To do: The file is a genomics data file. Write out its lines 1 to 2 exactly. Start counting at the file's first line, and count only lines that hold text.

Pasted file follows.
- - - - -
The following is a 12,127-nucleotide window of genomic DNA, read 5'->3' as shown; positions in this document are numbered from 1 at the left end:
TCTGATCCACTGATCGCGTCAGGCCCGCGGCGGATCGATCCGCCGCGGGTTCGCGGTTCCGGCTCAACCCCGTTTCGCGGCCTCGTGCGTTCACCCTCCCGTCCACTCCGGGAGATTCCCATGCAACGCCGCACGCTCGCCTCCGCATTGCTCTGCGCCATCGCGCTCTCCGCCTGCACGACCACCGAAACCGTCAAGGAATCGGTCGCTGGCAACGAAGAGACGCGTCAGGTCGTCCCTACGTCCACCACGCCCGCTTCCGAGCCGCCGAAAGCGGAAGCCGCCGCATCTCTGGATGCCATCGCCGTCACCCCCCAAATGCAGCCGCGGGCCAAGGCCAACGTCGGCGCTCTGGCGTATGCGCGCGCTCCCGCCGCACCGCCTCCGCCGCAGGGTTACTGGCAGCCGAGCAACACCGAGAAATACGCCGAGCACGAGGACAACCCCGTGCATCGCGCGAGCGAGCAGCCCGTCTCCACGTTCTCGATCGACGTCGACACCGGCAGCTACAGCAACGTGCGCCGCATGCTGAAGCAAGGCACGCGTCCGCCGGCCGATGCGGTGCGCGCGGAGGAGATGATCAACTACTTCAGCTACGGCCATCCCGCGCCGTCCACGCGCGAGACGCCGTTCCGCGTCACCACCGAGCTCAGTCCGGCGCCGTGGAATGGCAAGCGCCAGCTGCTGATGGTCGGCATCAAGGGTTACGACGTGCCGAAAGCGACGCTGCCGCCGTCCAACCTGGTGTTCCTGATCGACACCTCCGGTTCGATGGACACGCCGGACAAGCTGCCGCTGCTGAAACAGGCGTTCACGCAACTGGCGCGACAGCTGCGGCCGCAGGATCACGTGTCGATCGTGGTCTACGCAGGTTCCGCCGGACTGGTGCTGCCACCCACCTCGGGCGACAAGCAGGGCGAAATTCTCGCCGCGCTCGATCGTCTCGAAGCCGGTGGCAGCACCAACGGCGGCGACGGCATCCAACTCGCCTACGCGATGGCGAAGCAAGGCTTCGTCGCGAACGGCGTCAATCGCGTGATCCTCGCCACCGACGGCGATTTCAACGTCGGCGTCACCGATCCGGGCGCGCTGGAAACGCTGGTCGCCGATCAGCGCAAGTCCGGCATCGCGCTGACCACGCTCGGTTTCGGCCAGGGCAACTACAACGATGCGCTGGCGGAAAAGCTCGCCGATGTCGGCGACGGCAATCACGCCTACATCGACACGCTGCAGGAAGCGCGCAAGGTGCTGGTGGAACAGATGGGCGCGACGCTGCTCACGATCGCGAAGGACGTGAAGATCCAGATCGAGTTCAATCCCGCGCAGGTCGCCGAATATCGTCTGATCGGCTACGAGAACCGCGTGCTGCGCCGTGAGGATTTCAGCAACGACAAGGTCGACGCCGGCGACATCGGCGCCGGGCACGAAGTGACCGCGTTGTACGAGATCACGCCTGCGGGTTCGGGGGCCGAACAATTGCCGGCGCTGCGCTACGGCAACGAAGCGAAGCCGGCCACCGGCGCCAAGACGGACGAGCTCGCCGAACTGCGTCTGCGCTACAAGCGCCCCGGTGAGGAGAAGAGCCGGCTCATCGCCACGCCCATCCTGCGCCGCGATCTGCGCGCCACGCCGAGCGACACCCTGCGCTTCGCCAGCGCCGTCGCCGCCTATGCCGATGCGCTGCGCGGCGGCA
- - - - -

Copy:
The following is a 12,127-nucleotide window of genomic DNA, read 5'->3' as shown; positions in this document are numbered from 1 at the left end:
TCTGATCCACTGATCGCGTCAGGCCCGCGGCGGATCGATCCGCCGCGGGTTCGCGGTTCCGGCTCAACCCCGTTTCGCGGCCTCGTGCGTTCACCCTCCCGTCCACTCCGGGAGATTCCCATGCAACGCCGCACGCTCGCCTCCGCATTGCTCTGCGCCATCGCGCTCTCCGCCTGCACGACCACCGAAACCGTCAAGGAATCGGTCGCTGGCAACGAAGAGACGCGTCAGGTCGTCCCTACGTCCACCACGCCCGCTTCCGAGCCGCCGAAAGCGGAAGCCGCCGCATCTCTGGATGCCATCGCCGTCACCCCCCAAATGCAGCCGCGGGCCAAGGCCAACGTCGGCGCTCTGGCGTATGCGCGCGCTCCCGCCGCACCGCCTCCGCCGCAGGGTTACTGGCAGCCGAGCAACACCGAGAAATACGCCGAGCACGAGGACAACCCCGTGCATCGCGCGAGCGAGCAGCCCGTCTCCACGTTCTCGATCGACGTCGACACCGGCAGCTACAGCAACGTGCGCCGCATGCTGAAGCAAGGCACGCGTCCGCCGGCCGATGCGGTGCGCGCGGAGGAGATGATCAACTACTTCAGCTACGGCCATCCCGCGCCGTCCACGCGCGAGACGCCGTTCCGCGTCACCACCGAGCTCAGTCCGGCGCCGTGGAATGGCAAGCGCCAGCTGCTGATGGTCGGCATCAAGGGTTACGACGTGCCGAAAGCGACGCTGCCGCCGTCCAACCTGGTGTTCCTGATCGACACCTCCGGTTCGATGGACACGCCGGACAAGCTGCCGCTGCTGAAACAGGCGTTCACGCAACTGGCGCGACAGCTGCGGCCGCAGGATCACGTGTCGATCGTGGTCTACGCAGGTTCCGCCGGACTGGTGCTGCCACCCACCTCGGGCGACAAGCAGGGCGAAATTCTCGCCGCGCTCGATCGTCTCGAAGCCGGTGGCAGCACCAACGGCGGCGACGGCATCCAACTCGCCTACGCGATGGCGAAGCAAGGCTTCGTCGCGAACGGCGTCAATCGCGTGATCCTCGCCACCGACGGCGATTTCAACGTCGGCGTCACCGATCCGGGCGCGCTGGAAACGCTGGTCGCCGATCAGCGCAAGTCCGGCATCGCGCTGACCACGCTCGGTTTCGGCCAGGGCAACTACAACGATGCGCTGGCGGAAAAGCTCGCCGATGTCGGCGACGGCAATCACGCCTACATCGACACGCTGCAGGAAGCGCGCAAGGTGCTGGTGGAACAGATGGGCGCGACGCTGCTCACGATCGCGAAGGACGTGAAGATCCAGATCGAGTTCAATCCCGCGCAGGTCGCCGAATATCGTCTGATCGGCTACGAGAACCGCGTGCTGCGCCGTGAGGATTTCAGCAACGACAAGGTCGACGCCGGCGACATCGGCGCCGGGCACGAAGTGACCGCGTTGTACGAGATCACGCCTGCGGGTTCGGGGGCCGAACAATTGCCGGCGCTGCGCTACGGCAACGAAGCGAAGCCGGCCACCGGCGCCAAGACGGACGAGCTCGCCGAACTGCGTCTGCGCTACAAGCGCCCCGGTGAGGAGAAGAGCCGGCTCATCGCCACGCCCATCCTGCGCCGCGATCTGCGCGCCACGCCGAGCGACACCCTGCGCTTCGCCAGCGCCGTCGCCGCCTATGCCGATGCGCTGCGCGGCGGCA